Sticky Learning

Sticky Learning: How Neuroscience Supports Teaching That's Remembered

Holly J. Inglis
Kathy L. Dawson
Rodger Y. Nishioka
Copyright Date: 2014
https://www.jstor.org/stable/j.ctt9m0v02
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  • Book Info
    Sticky Learning
    Book Description:

    Despite the introduction of new technologies for classrooms, many seminary courses still utilize primarily auditory methods to convey content. Course outcomes may include opportunities for learners to demonstrate knowledge and skills gained but may not include opportunities for learners to begin to embed knowledge and skills into their long-term memory. Educators are engaging with neuroscientists to reshape classroom practices, content delivery, curriculum design, and physical classroom spaces to enhance students’ learning and memory, primarily in elementary and secondary education. Why not in seminary education? An overview of how learning occurs in our brain, what the different types of memory are, and how memory is created serves as a framework for suggesting pedagogical tools. These brain-friendly tools are specifically applied to individual academic disciplines, enabling instructors to make concrete modifications in the structure and content of what is taught, making learning more ‘sticky.’ Inglis’s synopsis of the use of neuroscience in the classroom and suggested action is followed by a collaborative dialogue with Kathy L. Dawson and Rodger Y. Nishioka. Dawson and Nishioka provide practical commentary regarding the successful implementation of Inglis’s proposed approach. As a group, Inglis, Dawson, and Nishioka create a text that extends pedagogical innovation in inspiring but practical ways.

    eISBN: 978-1-4514-8965-1
    Subjects: Religion

Table of Contents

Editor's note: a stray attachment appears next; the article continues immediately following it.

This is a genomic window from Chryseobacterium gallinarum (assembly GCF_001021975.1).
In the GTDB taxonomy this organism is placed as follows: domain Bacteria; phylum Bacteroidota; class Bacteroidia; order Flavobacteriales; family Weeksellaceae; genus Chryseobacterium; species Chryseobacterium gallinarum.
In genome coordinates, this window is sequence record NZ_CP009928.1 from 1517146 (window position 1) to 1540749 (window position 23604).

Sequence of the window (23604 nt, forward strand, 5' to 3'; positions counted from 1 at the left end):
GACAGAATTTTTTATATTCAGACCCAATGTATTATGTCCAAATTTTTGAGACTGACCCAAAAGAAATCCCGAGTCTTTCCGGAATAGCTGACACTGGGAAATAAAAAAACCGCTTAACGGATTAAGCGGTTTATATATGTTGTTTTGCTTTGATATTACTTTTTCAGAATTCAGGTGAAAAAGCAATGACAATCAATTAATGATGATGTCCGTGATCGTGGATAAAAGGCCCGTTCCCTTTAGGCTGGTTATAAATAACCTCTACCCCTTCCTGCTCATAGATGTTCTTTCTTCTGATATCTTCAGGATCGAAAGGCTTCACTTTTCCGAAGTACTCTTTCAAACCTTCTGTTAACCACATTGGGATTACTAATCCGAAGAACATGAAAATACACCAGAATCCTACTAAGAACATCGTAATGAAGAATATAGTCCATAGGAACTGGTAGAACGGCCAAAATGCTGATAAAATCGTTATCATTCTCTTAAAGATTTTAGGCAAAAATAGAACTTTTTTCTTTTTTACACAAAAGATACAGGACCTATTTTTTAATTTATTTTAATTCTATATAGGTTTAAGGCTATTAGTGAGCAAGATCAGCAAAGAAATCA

1. Front Matter
    (pp. i-iv)
  2. Table of Contents
    (pp. v-vi)
  3. Part One: Where We Are

    • Chapter 1 The Changing Landscape
      (pp. 3-8)
      Holly J. Inglis

      What’s the stickiest thing you can imagine? Maybe it’s pine pitch, or wallpaper paste, or duct tape, or a burr in your pets’ fur. Have you ever gotten a song or an advertising jingle stuck in your head? Have you ever wondered why that tune won’t go away but you can’t remember the three things you wanted to get at the grocery store? Why do certain things stick with us either temporarily or over time? Intangible things, like concepts and ideas, can be sticky, too, but what makes one idea sticky and another idea seem to disappear? Since its release...

  4. Part Two: Where We Are Headed

    • Chapter 2 The Nature of Learning
      (pp. 11-22)
      Holly J. Inglis

      How does learning happen and, more importantly, how do you, as the teacher, know when learning is occurring? There are many different ways to understand the nature of learning, but this chapter will examine a cognitive way to understand and approach the nature of learning.

      Cognition is simply the process of how we know what we know. The field of cognitive psychology, which examines processes such as attention, memory, problem solving, and creativity, has become an important conversation partner to education, helping educators to understand learning as processes in the brain that identify how knowing and remembering occur. The process...

    • Chapter 3 How the Brain Works
      (pp. 23-38)
      Holly J. Inglis

      Hopefully, your mind (read brain) has been changed, or altered, by the fact that you have been reading this book and thinking about your students and yourself. The assertion that learning is change is more than a claim by cognitive psychologists. It is, in reality, a physical fact of the brain. As we learn, our brain changes.